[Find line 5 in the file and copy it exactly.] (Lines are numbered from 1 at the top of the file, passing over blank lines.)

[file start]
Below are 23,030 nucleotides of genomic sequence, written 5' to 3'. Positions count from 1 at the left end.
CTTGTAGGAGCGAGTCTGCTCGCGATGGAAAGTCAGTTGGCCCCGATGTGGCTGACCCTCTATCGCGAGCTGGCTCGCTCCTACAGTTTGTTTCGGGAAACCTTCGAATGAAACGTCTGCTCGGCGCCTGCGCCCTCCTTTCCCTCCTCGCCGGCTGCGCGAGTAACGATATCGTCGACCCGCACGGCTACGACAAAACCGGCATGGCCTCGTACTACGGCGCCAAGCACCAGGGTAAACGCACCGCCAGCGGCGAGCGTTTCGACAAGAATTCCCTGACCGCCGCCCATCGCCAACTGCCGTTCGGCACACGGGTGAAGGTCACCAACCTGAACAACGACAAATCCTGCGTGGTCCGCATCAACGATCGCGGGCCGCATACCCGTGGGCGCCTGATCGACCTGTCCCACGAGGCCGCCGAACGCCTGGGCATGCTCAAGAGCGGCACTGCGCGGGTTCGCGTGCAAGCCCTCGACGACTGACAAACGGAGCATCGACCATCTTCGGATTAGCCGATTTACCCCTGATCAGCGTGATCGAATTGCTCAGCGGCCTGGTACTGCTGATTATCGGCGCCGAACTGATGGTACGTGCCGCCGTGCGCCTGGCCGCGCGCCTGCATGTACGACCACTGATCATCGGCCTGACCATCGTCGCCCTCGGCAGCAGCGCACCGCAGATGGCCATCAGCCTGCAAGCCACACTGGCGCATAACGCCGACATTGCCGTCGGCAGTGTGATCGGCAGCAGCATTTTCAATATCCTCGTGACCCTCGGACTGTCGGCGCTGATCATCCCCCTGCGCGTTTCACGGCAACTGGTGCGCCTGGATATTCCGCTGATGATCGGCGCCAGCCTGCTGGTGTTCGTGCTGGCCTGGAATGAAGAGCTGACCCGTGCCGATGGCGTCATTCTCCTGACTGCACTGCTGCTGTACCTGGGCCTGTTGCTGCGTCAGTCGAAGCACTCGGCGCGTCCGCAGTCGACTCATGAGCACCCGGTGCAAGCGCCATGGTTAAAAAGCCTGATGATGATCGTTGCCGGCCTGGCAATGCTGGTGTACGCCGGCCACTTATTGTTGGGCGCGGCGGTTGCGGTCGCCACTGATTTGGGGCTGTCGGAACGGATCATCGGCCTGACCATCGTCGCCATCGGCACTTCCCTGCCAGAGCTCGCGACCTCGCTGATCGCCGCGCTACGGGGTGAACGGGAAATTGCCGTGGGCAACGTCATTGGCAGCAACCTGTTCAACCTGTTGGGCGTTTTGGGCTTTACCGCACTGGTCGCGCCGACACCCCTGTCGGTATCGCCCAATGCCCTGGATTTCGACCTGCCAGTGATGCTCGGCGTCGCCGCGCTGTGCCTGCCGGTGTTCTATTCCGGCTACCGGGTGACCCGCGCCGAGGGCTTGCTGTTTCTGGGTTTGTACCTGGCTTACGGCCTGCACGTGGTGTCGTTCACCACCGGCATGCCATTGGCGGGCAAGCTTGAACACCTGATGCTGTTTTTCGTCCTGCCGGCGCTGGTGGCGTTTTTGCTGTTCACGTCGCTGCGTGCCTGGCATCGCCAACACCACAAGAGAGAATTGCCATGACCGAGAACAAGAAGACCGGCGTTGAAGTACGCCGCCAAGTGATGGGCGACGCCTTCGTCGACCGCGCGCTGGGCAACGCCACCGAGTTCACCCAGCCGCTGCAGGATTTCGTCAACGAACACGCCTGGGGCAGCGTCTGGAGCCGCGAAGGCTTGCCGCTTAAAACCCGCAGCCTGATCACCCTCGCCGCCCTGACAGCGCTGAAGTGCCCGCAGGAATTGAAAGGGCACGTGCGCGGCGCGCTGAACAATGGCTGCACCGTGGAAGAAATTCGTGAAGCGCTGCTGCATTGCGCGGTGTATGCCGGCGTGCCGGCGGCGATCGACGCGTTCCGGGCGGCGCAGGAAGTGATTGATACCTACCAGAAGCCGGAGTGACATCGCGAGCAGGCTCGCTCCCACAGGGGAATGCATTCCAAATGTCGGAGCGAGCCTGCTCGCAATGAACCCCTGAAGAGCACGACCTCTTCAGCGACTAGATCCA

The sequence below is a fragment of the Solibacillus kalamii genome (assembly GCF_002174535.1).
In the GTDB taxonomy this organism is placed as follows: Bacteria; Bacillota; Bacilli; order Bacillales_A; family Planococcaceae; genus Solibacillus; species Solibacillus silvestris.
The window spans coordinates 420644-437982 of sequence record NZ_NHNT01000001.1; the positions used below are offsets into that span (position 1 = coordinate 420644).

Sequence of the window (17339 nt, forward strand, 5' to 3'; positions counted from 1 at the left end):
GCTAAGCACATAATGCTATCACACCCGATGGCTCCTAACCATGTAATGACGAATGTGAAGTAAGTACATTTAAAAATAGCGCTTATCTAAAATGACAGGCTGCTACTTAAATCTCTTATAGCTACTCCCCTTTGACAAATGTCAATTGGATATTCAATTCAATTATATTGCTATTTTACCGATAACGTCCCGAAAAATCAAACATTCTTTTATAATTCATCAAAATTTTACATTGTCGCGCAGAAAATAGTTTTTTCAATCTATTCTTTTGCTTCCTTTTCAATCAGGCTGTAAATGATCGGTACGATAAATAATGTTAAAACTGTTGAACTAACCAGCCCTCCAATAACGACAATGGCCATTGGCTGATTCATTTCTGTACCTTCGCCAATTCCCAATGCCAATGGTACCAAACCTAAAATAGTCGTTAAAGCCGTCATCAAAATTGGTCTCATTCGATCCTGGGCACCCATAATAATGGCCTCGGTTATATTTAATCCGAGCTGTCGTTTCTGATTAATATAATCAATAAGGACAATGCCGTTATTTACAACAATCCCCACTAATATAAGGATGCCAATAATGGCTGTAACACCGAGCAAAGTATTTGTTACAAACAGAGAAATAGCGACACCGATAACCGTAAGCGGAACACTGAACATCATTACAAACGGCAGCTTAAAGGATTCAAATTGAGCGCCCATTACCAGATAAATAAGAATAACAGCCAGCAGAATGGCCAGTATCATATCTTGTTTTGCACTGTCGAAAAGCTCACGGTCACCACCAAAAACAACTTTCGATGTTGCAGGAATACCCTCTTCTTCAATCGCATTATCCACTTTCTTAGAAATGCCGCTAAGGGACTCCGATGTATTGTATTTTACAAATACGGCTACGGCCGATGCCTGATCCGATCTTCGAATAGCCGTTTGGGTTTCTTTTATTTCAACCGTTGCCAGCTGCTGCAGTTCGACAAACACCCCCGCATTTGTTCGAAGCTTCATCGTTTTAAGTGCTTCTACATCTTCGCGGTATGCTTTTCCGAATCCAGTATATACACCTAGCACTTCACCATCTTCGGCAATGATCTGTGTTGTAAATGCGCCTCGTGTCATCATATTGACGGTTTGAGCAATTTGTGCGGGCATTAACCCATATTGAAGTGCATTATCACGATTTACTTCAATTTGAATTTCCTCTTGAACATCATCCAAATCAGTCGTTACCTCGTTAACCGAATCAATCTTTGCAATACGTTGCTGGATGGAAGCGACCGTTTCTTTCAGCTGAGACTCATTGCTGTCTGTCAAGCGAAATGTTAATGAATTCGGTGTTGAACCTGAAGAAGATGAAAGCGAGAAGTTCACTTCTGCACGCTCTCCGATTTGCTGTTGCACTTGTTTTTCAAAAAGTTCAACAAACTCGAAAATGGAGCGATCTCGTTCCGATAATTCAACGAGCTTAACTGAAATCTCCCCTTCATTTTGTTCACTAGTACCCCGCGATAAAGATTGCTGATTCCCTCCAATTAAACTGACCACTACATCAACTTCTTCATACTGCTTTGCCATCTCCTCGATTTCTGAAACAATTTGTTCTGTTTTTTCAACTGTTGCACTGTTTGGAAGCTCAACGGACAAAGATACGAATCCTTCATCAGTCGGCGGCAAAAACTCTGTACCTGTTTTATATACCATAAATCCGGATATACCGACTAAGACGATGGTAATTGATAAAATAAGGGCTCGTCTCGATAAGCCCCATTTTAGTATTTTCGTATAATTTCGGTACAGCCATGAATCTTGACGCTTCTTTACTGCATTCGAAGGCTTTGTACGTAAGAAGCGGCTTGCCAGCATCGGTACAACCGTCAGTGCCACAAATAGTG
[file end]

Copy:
The window spans coordinates 420644-437982 of sequence record NZ_NHNT01000001.1; the positions used below are offsets into that span (position 1 = coordinate 420644).